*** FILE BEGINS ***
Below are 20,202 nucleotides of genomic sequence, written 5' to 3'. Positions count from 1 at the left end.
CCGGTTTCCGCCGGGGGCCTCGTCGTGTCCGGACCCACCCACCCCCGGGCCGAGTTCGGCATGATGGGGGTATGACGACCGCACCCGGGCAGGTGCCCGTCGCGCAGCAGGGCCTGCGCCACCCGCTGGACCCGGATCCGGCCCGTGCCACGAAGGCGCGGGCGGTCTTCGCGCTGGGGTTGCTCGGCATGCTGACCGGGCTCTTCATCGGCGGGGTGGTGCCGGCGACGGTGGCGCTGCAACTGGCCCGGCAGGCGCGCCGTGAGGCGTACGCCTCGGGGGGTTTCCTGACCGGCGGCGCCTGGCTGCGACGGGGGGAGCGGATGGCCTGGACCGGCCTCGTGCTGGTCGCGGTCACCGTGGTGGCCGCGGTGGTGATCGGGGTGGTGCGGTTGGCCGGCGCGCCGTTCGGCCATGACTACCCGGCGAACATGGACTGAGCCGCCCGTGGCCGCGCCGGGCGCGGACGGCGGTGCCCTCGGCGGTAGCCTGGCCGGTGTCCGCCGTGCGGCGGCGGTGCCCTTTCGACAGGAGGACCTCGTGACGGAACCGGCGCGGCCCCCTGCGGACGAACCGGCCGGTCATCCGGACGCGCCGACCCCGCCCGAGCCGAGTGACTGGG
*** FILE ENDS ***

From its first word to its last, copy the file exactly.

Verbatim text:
Below are 20,202 nucleotides of genomic sequence, written 5' to 3'. Positions count from 1 at the left end.
CCGGTTTCCGCCGGGGGCCTCGTCGTGTCCGGACCCACCCACCCCCGGGCCGAGTTCGGCATGATGGGGGTATGACGACCGCACCCGGGCAGGTGCCCGTCGCGCAGCAGGGCCTGCGCCACCCGCTGGACCCGGATCCGGCCCGTGCCACGAAGGCGCGGGCGGTCTTCGCGCTGGGGTTGCTCGGCATGCTGACCGGGCTCTTCATCGGCGGGGTGGTGCCGGCGACGGTGGCGCTGCAACTGGCCCGGCAGGCGCGCCGTGAGGCGTACGCCTCGGGGGGTTTCCTGACCGGCGGCGCCTGGCTGCGACGGGGGGAGCGGATGGCCTGGACCGGCCTCGTGCTGGTCGCGGTCACCGTGGTGGCCGCGGTGGTGATCGGGGTGGTGCGGTTGGCCGGCGCGCCGTTCGGCCATGACTACCCGGCGAACATGGACTGAGCCGCCCGTGGCCGCGCCGGGCGCGGACGGCGGTGCCCTCGGCGGTAGCCTGGCCGGTGTCCGCCGTGCGGCGGCGGTGCCCTTTCGACAGGAGGACCTCGTGACGGAACCGGCGCGGCCCCCTGCGGACGAACCGGCCGGTCATCCGGACGCGCCGACCCCGCCCGAGCCGAGTGACTGGG